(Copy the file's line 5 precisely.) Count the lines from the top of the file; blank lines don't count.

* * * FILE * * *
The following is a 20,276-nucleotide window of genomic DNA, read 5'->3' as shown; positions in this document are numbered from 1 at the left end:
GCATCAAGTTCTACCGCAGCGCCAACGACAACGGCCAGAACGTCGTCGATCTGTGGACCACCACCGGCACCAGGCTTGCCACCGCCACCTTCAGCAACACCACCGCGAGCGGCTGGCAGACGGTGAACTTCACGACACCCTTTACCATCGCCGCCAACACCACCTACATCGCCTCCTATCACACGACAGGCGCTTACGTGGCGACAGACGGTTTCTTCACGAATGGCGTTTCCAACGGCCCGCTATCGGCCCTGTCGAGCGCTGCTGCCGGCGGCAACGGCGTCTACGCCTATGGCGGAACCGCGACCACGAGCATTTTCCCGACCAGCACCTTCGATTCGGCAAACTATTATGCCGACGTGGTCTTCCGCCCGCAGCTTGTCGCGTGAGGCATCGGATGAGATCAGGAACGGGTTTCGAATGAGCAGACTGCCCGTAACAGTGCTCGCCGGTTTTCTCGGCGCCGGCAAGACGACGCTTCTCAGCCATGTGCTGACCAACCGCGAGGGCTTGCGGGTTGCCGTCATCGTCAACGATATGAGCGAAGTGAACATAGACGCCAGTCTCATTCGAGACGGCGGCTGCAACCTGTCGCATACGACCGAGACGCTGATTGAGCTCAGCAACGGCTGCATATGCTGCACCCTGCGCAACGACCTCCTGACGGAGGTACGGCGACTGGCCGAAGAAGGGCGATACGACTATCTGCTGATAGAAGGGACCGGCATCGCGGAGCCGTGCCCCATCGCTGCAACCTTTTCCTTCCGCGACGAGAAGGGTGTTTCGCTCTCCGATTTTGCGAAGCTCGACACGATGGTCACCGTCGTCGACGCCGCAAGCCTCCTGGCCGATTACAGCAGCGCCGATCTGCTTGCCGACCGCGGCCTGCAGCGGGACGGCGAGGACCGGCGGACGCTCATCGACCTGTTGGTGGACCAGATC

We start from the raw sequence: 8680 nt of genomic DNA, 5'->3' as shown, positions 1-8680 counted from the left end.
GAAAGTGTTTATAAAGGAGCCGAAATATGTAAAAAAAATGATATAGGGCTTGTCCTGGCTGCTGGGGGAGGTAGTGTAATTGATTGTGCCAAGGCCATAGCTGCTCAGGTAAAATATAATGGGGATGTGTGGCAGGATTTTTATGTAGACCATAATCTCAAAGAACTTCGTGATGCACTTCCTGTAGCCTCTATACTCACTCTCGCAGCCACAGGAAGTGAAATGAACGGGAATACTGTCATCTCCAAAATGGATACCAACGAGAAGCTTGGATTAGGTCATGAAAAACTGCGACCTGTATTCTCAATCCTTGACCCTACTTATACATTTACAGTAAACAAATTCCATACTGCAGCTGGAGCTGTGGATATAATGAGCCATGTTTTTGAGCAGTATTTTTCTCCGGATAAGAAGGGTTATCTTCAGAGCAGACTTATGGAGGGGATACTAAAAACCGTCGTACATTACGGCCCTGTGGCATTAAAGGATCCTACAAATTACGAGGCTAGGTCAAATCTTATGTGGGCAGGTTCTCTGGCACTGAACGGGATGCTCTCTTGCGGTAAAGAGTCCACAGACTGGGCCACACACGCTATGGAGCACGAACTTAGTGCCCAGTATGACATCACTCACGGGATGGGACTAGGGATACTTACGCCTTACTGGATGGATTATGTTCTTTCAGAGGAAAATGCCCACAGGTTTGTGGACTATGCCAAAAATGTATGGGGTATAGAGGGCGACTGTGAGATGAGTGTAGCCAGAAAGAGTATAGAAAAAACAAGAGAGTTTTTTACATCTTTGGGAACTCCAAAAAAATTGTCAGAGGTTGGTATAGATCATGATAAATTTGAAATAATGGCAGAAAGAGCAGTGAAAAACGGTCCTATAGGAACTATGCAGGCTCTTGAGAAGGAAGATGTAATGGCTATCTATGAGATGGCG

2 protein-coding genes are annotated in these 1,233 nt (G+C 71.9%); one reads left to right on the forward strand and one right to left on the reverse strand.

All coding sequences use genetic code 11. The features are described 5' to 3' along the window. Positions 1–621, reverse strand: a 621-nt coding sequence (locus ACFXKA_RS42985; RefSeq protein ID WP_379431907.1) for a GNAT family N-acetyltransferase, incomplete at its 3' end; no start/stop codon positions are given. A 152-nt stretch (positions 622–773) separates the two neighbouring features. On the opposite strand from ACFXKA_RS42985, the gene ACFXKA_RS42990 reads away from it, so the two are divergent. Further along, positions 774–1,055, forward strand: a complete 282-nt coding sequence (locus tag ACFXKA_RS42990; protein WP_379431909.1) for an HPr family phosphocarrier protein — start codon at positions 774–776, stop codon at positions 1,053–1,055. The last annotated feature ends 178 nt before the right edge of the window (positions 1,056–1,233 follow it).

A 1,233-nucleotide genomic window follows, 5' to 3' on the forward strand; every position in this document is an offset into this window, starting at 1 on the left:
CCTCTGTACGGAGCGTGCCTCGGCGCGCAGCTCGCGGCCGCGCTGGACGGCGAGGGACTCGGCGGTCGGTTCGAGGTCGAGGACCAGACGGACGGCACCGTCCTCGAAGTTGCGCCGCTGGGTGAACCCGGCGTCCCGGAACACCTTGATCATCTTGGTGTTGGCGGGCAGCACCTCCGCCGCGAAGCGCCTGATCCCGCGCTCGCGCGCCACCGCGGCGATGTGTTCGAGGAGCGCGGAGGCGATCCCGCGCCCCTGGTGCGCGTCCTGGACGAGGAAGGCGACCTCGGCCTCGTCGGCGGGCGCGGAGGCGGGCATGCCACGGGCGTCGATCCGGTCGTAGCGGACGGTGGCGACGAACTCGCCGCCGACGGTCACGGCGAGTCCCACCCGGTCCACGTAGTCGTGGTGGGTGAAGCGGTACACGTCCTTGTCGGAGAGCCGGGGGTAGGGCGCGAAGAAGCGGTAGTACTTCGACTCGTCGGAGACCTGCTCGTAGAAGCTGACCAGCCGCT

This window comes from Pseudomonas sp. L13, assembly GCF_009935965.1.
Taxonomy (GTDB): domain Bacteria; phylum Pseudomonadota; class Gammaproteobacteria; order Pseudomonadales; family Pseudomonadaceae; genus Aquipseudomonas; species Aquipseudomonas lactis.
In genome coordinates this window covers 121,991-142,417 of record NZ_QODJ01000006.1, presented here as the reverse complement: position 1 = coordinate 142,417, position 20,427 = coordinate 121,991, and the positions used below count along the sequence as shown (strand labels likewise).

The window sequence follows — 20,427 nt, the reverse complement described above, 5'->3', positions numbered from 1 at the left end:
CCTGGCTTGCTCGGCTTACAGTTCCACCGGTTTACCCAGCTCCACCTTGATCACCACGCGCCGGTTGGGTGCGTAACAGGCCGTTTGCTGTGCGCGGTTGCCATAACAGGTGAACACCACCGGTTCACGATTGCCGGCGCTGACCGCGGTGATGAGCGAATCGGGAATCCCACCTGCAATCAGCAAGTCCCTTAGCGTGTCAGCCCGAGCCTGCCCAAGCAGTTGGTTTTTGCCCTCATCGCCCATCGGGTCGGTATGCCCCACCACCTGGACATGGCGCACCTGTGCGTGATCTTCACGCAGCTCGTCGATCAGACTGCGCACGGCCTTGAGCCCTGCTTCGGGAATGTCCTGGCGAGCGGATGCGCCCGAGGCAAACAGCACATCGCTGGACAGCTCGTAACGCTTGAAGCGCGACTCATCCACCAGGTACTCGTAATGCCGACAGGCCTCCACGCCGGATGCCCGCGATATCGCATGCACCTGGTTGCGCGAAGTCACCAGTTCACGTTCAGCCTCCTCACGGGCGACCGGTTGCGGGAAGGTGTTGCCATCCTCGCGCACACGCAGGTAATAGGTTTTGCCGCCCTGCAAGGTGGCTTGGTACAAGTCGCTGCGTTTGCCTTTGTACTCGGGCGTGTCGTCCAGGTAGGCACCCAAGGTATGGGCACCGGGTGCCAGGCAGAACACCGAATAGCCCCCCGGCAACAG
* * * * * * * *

2 protein-coding genes are annotated in these 1,233 nt (G+C 71.9%); one reads left to right on the forward strand and one right to left on the reverse strand.